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Customer Convos: StandardJS
This piece is a part of our Customer Convos series. We’re sharing stories of how people use npm at work. Want to share your thoughts? Drop us a line.
Q: Hi! Can you state your name, what you do, and/or what your company does?
A: Hey there! My name is Feross Aboukhadijeh. I’m an entrepreneur and programmer who spends a lot of time writing open source code. A few examples of projects I started are WebTorrent and Standard, which are open source. You can learn more about my newest projects by checking out my blog or GitHub profile.
How’s your day going?
Pretty great! I’m happy that it’s finally the weekend. I’m doing some reading, open source maintenance, and tonight I’m hosting a party with my awesome housemates.
Tell me the story of npm at your company. What specific problem did you have that npm solved?
I first encountered npm while starting my first company, PeerCDN, in 2013. PeerCDN was a peer-to-peer content delivery network (CDN) which aimed to make the web faster, and help reduce website bandwidth costs. npm allowed us to build something useful super quickly. We installed `express`, `ws`, wrote some custom WebRTC magic and we had prototype off the ground in a few weeks. (We were eventually acquired by Yahoo).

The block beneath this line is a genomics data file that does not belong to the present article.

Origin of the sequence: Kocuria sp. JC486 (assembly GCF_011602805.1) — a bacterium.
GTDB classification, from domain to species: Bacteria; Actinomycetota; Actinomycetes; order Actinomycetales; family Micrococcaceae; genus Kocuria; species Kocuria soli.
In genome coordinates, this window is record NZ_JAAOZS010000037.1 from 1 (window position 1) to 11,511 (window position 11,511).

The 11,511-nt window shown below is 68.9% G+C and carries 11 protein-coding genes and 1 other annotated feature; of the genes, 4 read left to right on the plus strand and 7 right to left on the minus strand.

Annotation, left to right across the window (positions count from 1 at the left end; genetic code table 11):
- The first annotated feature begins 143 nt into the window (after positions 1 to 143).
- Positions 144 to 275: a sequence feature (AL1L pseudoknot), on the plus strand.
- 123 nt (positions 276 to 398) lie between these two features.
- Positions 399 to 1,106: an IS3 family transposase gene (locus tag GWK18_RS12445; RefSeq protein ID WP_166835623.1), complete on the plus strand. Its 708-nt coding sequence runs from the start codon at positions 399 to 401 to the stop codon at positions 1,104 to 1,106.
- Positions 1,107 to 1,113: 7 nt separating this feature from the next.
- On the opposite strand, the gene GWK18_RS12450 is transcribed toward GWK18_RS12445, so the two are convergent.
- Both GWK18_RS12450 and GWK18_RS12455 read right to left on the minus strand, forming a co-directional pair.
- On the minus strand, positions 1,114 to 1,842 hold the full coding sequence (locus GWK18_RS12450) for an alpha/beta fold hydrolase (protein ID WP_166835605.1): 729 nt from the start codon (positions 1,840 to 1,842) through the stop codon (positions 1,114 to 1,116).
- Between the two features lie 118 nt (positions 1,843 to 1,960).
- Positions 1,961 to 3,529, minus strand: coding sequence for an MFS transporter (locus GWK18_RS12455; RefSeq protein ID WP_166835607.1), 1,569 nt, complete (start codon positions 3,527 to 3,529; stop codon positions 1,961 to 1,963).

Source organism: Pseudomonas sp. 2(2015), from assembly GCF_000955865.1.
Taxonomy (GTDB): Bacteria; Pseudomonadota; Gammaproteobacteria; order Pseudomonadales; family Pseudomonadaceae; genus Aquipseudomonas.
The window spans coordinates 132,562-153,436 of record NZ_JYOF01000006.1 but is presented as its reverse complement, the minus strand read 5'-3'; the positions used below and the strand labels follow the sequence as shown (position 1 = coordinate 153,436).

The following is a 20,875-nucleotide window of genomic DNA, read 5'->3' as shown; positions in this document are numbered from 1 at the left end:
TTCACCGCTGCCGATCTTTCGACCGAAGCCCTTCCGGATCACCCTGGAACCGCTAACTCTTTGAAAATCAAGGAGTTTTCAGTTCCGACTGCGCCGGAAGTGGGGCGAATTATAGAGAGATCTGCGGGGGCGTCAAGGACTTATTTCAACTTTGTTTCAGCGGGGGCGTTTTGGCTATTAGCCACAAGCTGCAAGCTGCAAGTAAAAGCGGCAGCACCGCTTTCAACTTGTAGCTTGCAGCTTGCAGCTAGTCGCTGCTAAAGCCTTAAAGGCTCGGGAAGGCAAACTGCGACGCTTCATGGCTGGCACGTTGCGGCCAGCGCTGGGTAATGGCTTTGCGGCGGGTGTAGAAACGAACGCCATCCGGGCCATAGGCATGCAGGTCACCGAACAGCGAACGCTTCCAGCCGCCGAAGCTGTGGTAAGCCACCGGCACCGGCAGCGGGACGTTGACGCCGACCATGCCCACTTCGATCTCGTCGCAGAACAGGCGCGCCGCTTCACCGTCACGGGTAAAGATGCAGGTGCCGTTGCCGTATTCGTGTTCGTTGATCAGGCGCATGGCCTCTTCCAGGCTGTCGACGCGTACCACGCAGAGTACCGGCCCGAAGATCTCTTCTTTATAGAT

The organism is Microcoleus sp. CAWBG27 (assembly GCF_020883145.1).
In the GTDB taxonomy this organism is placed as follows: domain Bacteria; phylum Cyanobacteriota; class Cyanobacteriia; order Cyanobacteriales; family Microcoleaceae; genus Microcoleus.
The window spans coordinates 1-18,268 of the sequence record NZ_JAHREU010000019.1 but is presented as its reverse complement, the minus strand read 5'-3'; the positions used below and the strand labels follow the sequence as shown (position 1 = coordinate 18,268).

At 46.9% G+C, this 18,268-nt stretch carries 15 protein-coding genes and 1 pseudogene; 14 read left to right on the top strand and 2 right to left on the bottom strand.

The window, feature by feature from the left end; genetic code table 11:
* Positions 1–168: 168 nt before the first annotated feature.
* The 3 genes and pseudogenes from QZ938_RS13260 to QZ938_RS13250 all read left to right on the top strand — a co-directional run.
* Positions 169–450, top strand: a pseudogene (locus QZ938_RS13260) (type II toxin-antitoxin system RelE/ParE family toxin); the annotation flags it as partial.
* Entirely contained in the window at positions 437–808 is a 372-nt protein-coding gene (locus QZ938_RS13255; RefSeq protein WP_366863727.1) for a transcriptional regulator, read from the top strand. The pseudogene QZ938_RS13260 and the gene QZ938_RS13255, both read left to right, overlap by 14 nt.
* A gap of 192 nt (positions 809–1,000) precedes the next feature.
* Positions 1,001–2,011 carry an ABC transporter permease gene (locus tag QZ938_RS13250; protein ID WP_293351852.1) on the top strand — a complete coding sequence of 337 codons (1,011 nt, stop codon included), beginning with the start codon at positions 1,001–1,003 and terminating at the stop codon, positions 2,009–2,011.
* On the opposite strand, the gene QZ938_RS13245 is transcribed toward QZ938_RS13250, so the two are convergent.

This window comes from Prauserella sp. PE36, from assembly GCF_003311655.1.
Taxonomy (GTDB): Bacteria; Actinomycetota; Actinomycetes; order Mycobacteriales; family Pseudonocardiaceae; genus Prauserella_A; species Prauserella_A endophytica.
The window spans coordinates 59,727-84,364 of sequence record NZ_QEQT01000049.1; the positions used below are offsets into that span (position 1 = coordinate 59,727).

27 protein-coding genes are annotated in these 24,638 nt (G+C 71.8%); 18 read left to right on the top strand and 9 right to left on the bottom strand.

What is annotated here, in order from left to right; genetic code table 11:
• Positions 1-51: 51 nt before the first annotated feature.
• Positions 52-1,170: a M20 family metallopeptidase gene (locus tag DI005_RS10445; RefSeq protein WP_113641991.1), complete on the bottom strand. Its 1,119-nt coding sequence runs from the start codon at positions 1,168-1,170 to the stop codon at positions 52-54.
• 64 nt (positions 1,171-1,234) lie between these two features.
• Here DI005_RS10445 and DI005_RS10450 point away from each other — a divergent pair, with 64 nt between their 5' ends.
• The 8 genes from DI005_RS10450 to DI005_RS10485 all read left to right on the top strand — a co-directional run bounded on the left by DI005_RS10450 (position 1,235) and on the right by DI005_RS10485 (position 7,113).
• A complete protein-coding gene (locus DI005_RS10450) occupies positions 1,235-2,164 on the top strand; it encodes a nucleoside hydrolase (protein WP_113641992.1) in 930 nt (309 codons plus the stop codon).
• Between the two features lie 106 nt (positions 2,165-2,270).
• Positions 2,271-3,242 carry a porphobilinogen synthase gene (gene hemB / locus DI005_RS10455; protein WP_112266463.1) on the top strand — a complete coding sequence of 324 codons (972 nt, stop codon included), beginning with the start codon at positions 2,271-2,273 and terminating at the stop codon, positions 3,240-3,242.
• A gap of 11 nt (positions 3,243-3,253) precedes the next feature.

The vast majority of the software I’ve written has been open source. I have over 100 packages on npm! I am able to create lots of value in the world when I don’t restrict how people can use my work. Publishing things under an open source license lets anyone use my code however they like, which is super powerful.
To people who are unsure what they could use npm for — how would you explain the use case?
How’s the day to day experience of using npm?
npm install; npm test
These two magic commands are the not-so-secret incantations that bring any npm package to life. As an npm user, you’ll type these commands dozens of times every day.
Would you recommend that another org or company use npm and why?
Any cool npm stuff your company has done publicly that you’d like to promote?
I’d just like to shout out open source maintainers. They do all the thankless work that makes this whole thing possible. Their tireless effort makes our awesome apps, websites, and projects possible! Many authors devote countless hours to open source. I think we all have a duty to help out authors and make the software we rely on healthier by giving back.
I built a tool called thanks that helps you financially support the open source maintainers you depend on in your project. Just run `npx thanks` in your project to see which of your dependencies are seeking donations. Share the love!
Follow me on Twitter at @feross.